Transportation headlines, Thursday, Aug. 19

Here is a look at some of the transportation headlines gathered by us and the Metro Library. The full list of headlines is posted on the library’s blog.

How about 30/15? (Legal Planet)

The policy blog tries to get to the bottom of what federal requirements are needed to make the 30/10 Initiative work. The blog’s verdict: The White House may have a greater say than Congress on 30/10, which may be a good thing given that only half of L.A. County’s Congressional delegation recently signed a letter supporting 30/10 (the lack of support was bipartisan, btw). And given the vagaries of infrastructure financing, the plan could perhaps be modified to 30/15 or even 30/20. It’s all, of course, hypothetical at this point, but it will be mighty interesting if Washington indeed can find any way to speed up the building of Measure R transit projects.

The Worst Ethical Scandal in the US Congress? Climate Change (Climate Ethics)

Penn State professor Donald Brown has penned a wonderfully scathing post saying that Congress’ failure to tackle climate change this year is a far worse ethical breach than the current scandals involving two members of the House of Representatives. Excerpt:

…the US Senate ethical failure is more ethically reprehensible because it is depriving tens of millions of people around the world of life itself or the natural resources necessary to sustain life. The failure in the US Senate to enact legislation to reduce US greenhouse gas emissions is a moral lapse of epic proportions. Yet it is not discussed this way….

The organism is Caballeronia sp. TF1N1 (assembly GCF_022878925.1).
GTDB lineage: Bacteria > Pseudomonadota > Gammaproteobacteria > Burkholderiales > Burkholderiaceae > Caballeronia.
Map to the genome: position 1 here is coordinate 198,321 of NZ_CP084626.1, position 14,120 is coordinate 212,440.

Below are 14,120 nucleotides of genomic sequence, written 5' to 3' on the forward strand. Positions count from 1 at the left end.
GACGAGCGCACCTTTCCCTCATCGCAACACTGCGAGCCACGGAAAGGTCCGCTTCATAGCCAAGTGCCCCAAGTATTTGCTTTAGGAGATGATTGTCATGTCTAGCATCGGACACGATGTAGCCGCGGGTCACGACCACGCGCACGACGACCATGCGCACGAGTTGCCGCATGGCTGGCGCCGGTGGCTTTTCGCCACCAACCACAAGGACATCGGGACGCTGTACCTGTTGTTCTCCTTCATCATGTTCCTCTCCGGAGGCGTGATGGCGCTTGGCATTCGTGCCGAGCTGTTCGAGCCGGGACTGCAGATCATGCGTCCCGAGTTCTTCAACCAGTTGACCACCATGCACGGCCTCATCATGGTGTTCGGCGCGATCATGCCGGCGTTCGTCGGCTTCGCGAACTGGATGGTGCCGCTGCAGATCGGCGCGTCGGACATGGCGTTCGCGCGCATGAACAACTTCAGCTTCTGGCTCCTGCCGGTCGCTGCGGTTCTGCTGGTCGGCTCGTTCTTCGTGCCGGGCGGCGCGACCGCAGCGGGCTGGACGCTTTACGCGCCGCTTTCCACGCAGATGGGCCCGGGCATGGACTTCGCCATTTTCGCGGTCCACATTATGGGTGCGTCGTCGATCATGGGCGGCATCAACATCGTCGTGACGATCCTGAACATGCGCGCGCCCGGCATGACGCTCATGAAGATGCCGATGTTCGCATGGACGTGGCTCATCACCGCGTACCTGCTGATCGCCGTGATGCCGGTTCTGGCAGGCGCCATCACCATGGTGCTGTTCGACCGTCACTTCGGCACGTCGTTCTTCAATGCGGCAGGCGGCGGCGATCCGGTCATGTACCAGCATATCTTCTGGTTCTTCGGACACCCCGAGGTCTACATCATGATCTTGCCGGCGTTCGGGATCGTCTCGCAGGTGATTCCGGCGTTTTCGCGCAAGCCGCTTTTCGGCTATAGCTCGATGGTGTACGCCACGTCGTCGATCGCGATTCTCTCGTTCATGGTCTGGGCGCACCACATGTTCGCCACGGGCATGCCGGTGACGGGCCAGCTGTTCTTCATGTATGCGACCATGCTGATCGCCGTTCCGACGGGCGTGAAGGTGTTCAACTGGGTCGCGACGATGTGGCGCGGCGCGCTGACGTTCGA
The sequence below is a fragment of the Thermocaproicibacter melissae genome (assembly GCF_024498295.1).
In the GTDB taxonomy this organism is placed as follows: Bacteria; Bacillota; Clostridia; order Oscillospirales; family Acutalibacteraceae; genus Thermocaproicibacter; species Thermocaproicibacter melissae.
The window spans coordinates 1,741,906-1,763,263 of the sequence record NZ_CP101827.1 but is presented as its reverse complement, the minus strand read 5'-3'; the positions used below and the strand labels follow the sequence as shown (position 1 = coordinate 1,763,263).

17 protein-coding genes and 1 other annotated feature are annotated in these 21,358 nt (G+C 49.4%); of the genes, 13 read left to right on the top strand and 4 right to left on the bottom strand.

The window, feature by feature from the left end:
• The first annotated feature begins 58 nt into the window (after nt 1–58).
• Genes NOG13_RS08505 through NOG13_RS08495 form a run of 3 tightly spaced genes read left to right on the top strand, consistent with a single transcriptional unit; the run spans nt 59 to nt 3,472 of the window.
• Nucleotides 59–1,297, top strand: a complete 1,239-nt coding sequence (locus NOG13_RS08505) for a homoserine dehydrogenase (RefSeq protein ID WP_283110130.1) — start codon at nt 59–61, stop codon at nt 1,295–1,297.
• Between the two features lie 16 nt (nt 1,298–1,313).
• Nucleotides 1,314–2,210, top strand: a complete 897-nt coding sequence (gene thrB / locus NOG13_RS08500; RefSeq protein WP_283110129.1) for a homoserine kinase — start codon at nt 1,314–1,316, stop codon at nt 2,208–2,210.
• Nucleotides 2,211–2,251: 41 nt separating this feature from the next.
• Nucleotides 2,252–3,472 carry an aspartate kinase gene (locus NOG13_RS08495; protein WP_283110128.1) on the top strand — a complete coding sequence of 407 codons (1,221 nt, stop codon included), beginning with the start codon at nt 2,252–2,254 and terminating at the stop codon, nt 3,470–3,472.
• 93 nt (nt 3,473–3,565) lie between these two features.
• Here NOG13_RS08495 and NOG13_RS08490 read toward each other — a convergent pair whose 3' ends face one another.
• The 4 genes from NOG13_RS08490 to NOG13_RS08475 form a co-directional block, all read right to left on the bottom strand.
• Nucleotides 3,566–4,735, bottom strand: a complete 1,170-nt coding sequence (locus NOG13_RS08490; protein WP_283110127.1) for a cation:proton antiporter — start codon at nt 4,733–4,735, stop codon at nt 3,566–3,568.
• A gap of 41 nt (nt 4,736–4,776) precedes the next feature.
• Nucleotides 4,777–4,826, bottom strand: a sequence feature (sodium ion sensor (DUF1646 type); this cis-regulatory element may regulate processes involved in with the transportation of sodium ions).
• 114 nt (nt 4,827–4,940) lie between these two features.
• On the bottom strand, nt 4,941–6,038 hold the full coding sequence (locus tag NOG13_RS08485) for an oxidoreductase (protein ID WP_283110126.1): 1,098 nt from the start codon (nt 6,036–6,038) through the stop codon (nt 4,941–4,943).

First, climate change creates ethical duties because those most responsible for causing this problem are the richer developed countries, yet those who are most vulnerable to the problem’s harshest impacts are some of the world’s poorest people in developing countries. That is, climate change is an ethical problem because its biggest victims are people who can do little to reduce its threat.

Attentive readers already know that mass transit produces fewer greenhouse gases per passenger than those who drive alone. Here’s a recent post about that.

Yeah, pretty heavy stuff. So let’s take a break for today’s mass transit musical interlude, courtesy of Belle & Sebastian.

As America grows fatter, America burns more fuel (Wired)

The country’s obesity problem is growing — literally — and as a result Americans are buying bigger vehicles that burn more gas, according to a new study. Maybe it’s time for those Fred Flintstone-style cars. Just sayin’…